"Well guess what," Coley said. "The Kowaliga Academic and Industrial Institute was that all day long. It was in a rural community in close proximity to the farms, the kids could walk there, it was everything the Rosenwald schools and Booker T. Washington's vision about rural schools were."
Sadly, unlike the second Kowaliga school, the Kowaliga Academic and Industrial Institute no longer stands. Hotel Camp Dixie is mentioned intermittently in The Outlook until about the 1950s. It burned down some time in the '60s.
Those who know where to go can still visit the site, down a red-dirt road leading to one of Russell Lands' waterfront developments just north of Kowaliga Bridge. A few chunks of quartz rock and concrete foundation can be seen near the bell tower, rebuilt from the crumbling original by Russell Lands about 15 years ago. Will Bensons' grave lies just off the road nearby. One has to look for it to notice the weathered-down etching, "William E. Benson, Founder of the Kowaliga Academic and Industrial Institute."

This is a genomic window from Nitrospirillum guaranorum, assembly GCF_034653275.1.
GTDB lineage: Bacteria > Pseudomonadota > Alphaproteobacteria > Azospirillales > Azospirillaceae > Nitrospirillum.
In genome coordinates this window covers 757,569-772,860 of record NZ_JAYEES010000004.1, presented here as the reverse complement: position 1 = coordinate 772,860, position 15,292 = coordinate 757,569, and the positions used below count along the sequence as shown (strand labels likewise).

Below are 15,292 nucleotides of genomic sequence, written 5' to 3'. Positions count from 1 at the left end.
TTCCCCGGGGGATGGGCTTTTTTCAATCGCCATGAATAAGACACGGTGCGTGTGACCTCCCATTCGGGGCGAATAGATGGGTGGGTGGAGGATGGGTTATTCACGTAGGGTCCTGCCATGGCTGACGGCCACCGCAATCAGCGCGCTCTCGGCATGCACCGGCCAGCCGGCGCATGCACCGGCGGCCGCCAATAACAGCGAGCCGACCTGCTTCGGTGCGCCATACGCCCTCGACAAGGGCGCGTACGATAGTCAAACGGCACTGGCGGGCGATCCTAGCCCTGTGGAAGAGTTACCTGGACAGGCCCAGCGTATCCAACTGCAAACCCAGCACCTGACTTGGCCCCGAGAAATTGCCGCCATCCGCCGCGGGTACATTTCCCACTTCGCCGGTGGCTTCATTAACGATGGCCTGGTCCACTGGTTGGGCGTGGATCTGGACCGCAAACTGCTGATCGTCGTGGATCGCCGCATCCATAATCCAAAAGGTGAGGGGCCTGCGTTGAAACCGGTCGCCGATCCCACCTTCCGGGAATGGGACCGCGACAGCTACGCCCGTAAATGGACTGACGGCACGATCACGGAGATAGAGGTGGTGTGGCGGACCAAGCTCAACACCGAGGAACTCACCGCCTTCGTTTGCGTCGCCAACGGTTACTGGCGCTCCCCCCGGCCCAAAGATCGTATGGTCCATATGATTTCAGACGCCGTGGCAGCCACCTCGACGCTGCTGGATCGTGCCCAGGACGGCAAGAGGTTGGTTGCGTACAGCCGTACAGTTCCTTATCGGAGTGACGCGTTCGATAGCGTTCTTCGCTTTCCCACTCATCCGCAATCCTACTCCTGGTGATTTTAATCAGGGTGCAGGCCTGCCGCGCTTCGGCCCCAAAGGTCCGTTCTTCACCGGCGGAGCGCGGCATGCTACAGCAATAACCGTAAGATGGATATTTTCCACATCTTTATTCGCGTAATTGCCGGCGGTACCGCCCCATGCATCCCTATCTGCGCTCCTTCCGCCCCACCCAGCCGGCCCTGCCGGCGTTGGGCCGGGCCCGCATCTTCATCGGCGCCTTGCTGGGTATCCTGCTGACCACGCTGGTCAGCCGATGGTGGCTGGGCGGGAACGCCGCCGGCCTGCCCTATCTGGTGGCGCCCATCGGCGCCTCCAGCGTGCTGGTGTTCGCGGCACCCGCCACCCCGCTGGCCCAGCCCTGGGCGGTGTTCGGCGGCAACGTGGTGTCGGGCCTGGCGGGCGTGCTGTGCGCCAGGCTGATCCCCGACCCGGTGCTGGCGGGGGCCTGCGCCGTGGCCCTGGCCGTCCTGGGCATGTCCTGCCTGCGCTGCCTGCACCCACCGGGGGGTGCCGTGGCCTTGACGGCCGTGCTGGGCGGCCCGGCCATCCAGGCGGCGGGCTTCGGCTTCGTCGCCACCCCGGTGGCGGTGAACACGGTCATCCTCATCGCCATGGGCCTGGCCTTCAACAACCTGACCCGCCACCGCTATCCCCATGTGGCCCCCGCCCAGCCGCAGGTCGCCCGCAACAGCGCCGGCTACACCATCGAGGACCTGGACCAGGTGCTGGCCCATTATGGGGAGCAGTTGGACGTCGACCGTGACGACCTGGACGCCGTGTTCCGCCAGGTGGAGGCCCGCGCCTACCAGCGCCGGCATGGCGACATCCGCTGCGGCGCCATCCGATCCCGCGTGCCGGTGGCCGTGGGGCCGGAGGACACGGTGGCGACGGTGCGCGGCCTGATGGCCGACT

Just south of the bridge, an Alabama Historical Association marker commemorates the cabin that inspired Hank Williams' 1952 hit, "Kaw-liga." Neither the Kowaliga Academic and Industrial Institute nor its Rosenwald school replacement have any sort of historical marker.
"T.C. (Coley) and I have talked about that on a number of occasions," said Steve Forehand, Russell Lands vice president and general counsel.
The developer has no immediate plans to put a marker in place, but "we need to put our heads together," Forehand said.
In addition to the two schools, Coley can think of a handful of locations worthy of a historical marker, including the remains of John Benson's homestead, the site of the Dixie Industrial Institute and the railroad's Alexander City terminus, not far from the Russell print shop. Such recognition would still be disproportionately small for a family who, according to Coley, "indirectly or directly influenced one of the most significant educational movements as related to African Americans in American history."